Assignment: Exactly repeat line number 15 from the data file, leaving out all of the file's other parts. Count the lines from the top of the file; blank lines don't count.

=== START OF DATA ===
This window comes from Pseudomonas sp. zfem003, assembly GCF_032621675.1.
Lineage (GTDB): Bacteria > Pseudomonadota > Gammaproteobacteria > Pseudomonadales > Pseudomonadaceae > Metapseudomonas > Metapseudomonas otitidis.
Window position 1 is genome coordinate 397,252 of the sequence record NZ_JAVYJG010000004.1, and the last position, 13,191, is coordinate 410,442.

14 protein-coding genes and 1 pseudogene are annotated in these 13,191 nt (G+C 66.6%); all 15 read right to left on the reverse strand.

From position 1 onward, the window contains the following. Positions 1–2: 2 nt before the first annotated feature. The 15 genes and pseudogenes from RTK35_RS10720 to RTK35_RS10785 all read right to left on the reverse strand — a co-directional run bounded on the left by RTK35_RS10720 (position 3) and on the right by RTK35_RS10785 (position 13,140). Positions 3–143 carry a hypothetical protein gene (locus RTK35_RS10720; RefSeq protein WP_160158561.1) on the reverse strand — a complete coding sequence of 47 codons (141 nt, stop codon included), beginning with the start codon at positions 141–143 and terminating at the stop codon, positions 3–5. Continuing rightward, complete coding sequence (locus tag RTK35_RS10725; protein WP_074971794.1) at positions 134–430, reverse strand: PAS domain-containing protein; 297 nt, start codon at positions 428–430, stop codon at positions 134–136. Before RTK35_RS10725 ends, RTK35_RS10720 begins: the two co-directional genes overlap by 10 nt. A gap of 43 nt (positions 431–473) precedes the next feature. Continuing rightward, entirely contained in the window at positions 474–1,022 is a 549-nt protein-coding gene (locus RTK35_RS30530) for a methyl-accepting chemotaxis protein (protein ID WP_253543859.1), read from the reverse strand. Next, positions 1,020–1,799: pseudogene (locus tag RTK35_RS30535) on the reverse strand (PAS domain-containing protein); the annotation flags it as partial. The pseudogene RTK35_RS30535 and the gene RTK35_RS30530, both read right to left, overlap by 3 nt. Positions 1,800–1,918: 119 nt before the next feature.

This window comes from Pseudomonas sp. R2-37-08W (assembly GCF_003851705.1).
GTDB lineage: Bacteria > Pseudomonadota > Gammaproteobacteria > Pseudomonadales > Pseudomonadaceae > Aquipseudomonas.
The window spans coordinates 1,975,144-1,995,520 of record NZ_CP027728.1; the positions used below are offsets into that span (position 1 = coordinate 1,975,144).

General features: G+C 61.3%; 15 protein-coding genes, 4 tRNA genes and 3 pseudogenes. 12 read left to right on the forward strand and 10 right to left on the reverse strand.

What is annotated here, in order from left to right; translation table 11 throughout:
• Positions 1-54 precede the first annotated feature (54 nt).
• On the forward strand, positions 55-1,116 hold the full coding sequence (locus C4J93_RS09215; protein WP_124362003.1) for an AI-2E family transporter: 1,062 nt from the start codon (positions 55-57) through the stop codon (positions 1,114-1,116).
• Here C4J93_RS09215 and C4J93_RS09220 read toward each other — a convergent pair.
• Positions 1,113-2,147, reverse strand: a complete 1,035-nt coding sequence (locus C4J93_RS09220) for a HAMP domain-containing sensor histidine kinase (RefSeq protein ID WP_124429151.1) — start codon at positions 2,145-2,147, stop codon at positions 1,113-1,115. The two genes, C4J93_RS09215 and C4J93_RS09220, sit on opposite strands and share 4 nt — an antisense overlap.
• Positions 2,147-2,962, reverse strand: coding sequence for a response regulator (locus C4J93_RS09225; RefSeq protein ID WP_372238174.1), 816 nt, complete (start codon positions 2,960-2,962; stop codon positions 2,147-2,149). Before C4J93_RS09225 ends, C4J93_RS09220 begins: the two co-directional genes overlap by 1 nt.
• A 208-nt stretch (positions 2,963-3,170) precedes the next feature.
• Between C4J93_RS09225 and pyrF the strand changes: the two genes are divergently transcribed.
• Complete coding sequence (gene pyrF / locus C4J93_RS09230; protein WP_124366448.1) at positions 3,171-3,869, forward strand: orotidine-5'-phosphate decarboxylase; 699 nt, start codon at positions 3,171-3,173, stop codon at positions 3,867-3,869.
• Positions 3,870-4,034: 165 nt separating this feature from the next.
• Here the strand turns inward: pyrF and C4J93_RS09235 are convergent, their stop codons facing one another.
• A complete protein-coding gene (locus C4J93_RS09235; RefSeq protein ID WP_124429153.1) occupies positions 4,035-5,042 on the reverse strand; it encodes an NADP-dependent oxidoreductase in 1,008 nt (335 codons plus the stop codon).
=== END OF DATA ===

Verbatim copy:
• Positions 2,147-2,962, reverse strand: coding sequence for a response regulator (locus C4J93_RS09225; RefSeq protein ID WP_372238174.1), 816 nt, complete (start codon positions 2,960-2,962; stop codon positions 2,147-2,149). Before C4J93_RS09225 ends, C4J93_RS09220 begins: the two co-directional genes overlap by 1 nt.